South Africa's Louis Oosthuizen produced the perfect response to his playoff defeat at the Masters last Sunday by claiming the Maybank Malaysian Open title the very next week.
The 29-year-old former British Open champion, who missed out on a second major at Augusta National when he lost in sudden death to Bubba Watson, finished 17 under par at Kuala Lumpur Golf and Country Club, three shots ahead of Scotland's Stephen Gallacher.
The Maybank Malaysian Open kicks off a three-week Asian Swing in which the European Tour also will stop in China and South Korea.
England's Danny Willett (71), Spain's Rafael Cabrera-Bello (71) and American David Lipsky (70) were tied for third on 12 under.
Oosthuizen admitted Saturday that the 30-hour journey from Georgia had made things tough, but he coped admirably with the jet lag this week and carded four sub-70 rounds.
He completed his third round (69) earlier Sunday after storms prevented him from doing so Saturday before keeping his cool to post a final-round 4-under 68.
"I thought I was going to be a lot more tired," he said after clinching his fifth European Tour crown. "I played well. The game was there so it makes it a lot easier. I had a good week.
"This morning probably was a bit up and down -- not going too well -- but then I settled in a bit for the second 18."
Oosthuizen held a one-shot lead overnight and began the day by producing a steady level-par end to his third round -- bogeying No. 13 before gaining the shot back on 16.
Gallacher briefly joined the leader with birdies on 15 and 16, but a bogey on 17 ensured it was Oosthuizen who led going into the final round.
Birdies on Nos. 3 and 5 gave the South African daylight over Gallacher and, after his third bogey of the week at the par-4 sixth set him back, he responded superbly. He held his nerve to sink testing putts for birdie on Nos. 7 and 13, and then made the most of a slice of luck in narrowly avoiding the water on 16 to pick up another shot there and open up a comfortable cushion.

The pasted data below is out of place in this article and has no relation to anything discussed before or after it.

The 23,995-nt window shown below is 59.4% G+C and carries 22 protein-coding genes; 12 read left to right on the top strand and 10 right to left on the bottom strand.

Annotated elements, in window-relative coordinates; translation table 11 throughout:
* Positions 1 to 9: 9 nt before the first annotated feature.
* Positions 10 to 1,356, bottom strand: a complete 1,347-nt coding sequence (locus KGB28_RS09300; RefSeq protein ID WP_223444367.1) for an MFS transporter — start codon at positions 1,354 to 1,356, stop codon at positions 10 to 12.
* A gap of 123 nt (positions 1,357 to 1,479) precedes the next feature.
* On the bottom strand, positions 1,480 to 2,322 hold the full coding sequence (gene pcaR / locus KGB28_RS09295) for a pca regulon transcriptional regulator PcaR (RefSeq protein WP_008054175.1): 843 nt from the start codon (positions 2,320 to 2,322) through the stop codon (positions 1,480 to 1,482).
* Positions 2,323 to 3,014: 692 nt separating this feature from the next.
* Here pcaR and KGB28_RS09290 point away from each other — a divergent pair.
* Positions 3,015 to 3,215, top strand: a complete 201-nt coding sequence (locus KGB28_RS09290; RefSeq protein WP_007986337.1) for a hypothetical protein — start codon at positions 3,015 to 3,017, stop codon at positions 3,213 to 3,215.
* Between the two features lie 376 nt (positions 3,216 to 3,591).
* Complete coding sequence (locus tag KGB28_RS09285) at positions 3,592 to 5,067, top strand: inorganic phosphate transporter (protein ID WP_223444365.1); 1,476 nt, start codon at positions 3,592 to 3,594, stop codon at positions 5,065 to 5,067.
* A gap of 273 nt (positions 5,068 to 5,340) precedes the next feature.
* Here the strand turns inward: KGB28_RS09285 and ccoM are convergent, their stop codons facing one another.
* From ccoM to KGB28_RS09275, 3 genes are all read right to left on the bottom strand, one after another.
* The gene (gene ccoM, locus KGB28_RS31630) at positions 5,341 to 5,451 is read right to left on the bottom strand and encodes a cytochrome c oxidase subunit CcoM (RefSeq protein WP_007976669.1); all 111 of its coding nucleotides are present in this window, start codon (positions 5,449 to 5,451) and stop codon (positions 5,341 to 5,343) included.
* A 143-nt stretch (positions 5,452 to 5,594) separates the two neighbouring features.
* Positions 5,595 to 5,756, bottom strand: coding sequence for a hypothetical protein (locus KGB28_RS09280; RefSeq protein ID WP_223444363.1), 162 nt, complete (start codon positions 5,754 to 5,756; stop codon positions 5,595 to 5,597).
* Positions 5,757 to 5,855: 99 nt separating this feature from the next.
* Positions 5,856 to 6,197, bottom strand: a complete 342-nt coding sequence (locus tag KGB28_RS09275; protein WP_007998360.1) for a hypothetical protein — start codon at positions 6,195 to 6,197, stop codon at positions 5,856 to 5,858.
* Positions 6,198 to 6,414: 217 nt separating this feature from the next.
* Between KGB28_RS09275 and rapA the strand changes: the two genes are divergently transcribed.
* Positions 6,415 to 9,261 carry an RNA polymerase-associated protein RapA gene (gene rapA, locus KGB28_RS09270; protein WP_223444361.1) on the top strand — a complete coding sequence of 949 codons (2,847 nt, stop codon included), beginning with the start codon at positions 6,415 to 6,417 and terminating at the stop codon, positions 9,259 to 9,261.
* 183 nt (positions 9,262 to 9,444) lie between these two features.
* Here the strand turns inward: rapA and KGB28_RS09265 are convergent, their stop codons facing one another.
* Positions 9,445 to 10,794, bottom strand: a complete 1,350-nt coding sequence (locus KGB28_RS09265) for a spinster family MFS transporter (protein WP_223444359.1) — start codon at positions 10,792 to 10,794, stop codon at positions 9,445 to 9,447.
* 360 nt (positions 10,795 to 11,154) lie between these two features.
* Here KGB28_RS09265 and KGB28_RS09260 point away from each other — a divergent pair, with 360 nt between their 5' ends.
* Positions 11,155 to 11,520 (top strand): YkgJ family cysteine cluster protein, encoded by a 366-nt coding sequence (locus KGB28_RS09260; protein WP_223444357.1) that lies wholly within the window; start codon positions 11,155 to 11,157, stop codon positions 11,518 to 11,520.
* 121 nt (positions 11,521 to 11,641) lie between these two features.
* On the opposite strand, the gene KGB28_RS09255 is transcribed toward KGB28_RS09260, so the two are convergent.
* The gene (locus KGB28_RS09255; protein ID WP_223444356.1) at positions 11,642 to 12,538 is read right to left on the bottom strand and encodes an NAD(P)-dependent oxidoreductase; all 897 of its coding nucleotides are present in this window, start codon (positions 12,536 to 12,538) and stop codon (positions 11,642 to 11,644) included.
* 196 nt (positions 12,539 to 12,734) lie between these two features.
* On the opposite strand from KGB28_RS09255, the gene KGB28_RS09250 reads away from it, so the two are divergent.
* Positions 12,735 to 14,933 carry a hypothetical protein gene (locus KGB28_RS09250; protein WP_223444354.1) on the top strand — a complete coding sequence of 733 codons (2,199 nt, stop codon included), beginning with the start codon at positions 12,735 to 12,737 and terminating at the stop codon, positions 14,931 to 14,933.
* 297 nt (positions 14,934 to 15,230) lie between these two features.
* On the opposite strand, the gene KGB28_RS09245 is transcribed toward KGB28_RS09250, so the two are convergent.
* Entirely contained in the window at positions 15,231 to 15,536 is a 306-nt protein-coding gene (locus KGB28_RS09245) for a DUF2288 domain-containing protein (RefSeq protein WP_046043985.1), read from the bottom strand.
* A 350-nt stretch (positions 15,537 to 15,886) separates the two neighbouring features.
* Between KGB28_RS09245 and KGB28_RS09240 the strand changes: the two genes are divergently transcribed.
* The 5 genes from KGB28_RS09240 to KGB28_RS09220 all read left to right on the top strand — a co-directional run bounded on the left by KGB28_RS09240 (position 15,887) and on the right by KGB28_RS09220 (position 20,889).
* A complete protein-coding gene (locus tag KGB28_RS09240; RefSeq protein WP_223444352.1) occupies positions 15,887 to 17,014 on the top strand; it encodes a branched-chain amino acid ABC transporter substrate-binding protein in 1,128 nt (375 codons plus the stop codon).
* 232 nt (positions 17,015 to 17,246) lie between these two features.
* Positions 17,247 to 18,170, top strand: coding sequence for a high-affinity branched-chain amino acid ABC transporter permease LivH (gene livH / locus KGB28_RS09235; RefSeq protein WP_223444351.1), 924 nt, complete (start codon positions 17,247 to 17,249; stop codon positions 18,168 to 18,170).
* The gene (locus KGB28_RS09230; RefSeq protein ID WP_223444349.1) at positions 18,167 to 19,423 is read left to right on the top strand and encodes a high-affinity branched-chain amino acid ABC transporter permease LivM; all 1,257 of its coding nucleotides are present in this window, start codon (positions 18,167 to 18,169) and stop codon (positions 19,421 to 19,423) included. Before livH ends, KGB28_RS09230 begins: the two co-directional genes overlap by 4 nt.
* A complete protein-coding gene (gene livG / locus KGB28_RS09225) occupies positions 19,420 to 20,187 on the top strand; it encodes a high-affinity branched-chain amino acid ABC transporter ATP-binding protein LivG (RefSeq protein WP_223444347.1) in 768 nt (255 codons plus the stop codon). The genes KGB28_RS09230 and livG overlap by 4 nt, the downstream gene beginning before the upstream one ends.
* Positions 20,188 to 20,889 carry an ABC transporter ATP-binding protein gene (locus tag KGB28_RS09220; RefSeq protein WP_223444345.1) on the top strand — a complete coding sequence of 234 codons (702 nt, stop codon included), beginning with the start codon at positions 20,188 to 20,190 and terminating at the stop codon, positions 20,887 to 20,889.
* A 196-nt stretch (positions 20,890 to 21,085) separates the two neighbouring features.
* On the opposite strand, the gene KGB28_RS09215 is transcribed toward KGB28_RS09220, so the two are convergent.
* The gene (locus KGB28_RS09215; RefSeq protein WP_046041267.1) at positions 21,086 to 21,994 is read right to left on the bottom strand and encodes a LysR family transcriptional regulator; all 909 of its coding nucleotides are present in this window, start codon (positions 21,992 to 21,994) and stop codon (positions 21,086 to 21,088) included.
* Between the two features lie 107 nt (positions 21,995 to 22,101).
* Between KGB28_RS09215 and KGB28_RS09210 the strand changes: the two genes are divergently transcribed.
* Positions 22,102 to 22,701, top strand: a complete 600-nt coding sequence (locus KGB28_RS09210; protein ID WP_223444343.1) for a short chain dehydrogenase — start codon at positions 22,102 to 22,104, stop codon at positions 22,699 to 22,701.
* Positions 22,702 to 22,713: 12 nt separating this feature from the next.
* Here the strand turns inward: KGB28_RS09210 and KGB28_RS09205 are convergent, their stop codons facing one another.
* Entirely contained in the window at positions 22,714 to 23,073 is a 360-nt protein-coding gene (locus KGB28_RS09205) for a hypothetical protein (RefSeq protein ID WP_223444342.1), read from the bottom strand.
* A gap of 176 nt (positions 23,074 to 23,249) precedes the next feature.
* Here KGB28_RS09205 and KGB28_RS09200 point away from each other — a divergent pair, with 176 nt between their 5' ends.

Oosthuizen acknowledged the birdie on 13 had been crucial.
"I knew I just needed to get two ahead and just attack it a little bit more and then I made another good one on 16," he said.
Reflecting on the improvements in his game since his 2010 British Open triumph at St. Andrews, Oosthuizen said: "I think (winning the major) helped me a lot to get my game where it is at the moment. I've just been working quite a bit with my coach Pete Cowen and my game is getting where I want it to be."
Asked if 2012 could turn out to be a "monster year" for him, he replied: "It probably would have been if I had the Green Jacket! But I had a good week last week and I'm looking forward to the next major, the U.S. Open, and to the Players Championship in three weeks."
The victory lifted Oosthuizen to second place in the European Tour Race to Dubai behind U.S. Open champion Rory McIlroy.
Gallacher remained the nearest challenger throughout and signed off with a bogey-free final round of 70, but could not close the gap. The 37-year-old, who marked a 4 rather than birdie 3 on his third-round card, was nevertheless more than content with his week's work.
"I'm pleased with myself," he said. "Only a couple of bogeys throughout the whole week I and even threw in a shot which wasn't there, I signed for a wrong score this morning. Apart from that, I kept my head. I'm quite proud of myself for that.
"I thought I signed it properly. I signed for a 69 when I shot a 68 -- I only found out when I was at the first tee. I thought I was tied for the lead, and then was one behind but luckily it didn't affect me that much. It's one of those things that you learn. It didn't cost me much.
"It was a phenomenal performance after last week. I thought he may get tired today and obviously he didn't. Fair play to him -- he played great."